These example sentences are selected automatically from various online news sources to reflect current usage of the word 'alto.' Views expressed in the examples do not represent the opinion of Merriam-Webster or its editors. Send us feedback.

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First Known Use of alto

Noun

1611, in the meaning defined at sense 1a

Adjective

circa 1724, in the meaning defined above

History and Etymology for alto

Noun

Italian, literally, high, from Latin altus

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Last Updated

27 Jan 2021

Cite this Entry

“Alto.” Merriam-Webster.com Dictionary, Merriam-Webster, https://www.merriam-webster.com/dictionary/alto. Accessed 27 Feb. 2021.

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More Definitions for alto

alto

noun

English Language Learners Definition of alto

 (Entry 1 of 2)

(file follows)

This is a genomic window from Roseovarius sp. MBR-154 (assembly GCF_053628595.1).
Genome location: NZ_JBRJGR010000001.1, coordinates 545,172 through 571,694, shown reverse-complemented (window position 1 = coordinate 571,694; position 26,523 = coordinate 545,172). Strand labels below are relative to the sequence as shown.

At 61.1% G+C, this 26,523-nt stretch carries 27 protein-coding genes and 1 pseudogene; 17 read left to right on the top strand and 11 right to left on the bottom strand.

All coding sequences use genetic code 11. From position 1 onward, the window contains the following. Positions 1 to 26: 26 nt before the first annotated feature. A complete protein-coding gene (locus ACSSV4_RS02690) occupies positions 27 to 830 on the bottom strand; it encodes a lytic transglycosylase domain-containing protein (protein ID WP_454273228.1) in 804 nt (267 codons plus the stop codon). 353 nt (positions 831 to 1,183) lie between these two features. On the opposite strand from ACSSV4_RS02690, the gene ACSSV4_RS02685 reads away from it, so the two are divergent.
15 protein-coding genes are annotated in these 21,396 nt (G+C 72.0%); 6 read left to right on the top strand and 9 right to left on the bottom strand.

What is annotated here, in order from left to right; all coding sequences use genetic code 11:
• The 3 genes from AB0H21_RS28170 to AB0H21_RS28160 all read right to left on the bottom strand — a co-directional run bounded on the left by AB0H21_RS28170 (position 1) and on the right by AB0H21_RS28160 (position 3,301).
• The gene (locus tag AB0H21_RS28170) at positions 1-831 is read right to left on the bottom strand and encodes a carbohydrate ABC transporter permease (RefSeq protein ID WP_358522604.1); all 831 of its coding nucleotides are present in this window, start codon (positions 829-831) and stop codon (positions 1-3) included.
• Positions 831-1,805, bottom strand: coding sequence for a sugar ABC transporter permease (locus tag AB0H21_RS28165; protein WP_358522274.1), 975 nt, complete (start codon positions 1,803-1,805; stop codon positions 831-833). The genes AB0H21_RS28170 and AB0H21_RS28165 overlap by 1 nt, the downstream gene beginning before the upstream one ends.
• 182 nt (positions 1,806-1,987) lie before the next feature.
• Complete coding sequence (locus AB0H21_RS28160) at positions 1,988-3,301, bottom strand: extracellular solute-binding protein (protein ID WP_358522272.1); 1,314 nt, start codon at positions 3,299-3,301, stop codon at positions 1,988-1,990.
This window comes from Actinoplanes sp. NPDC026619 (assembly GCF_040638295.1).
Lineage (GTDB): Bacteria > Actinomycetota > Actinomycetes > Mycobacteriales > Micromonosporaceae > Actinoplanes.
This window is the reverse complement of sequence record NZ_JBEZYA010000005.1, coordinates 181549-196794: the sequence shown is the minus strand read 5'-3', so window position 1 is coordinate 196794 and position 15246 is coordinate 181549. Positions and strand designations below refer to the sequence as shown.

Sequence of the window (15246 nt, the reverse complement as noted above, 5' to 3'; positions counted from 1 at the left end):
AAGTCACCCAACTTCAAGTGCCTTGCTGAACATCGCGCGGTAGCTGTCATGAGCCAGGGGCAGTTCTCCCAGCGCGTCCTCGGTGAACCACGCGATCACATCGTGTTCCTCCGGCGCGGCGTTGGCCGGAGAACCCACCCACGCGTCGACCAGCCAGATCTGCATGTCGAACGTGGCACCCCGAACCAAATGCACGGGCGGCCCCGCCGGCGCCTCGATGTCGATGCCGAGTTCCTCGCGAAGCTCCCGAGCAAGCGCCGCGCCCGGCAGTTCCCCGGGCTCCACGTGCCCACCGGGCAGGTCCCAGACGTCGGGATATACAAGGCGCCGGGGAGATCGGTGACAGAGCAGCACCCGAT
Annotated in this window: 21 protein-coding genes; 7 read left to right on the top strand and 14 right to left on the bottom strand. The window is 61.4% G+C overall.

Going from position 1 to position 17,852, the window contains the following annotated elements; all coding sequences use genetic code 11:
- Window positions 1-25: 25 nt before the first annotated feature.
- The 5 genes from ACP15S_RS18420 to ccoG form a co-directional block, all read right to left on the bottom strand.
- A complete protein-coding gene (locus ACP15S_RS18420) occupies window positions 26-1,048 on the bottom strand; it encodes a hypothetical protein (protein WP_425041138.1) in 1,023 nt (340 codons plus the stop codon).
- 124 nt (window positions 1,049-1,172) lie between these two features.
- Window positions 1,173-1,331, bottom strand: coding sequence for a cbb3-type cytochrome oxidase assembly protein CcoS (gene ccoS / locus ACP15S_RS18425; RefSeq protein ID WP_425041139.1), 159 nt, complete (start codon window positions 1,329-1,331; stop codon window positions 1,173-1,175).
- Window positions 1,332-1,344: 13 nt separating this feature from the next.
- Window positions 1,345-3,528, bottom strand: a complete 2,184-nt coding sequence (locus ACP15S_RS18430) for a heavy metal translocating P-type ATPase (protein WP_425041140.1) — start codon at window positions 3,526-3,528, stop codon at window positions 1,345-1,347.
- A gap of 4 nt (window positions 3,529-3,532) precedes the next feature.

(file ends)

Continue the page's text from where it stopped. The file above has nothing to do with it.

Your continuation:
music : a singing voice that is lower than the voice of a soprano and higher than the voice of a tenor also : a singer having such a voice

alto

adjective

English Language Learners Definition of alto (Entry 2 of 2)

: having a range that is lower than a soprano and higher than a tenor

alto

noun
al·​to | \ ˈal-tō How to pronounce alto (audio) \
plural altos

Kids Definition of alto

1 : the lowest female singing voice
2 : the second highest part in harmony that has four parts
3 : a singer or an instrument having an alto range or part

More from Merriam-Webster on alto

Nglish: Translation of alto for Spanish Speakers

Britannica.com: Encyclopedia article about alto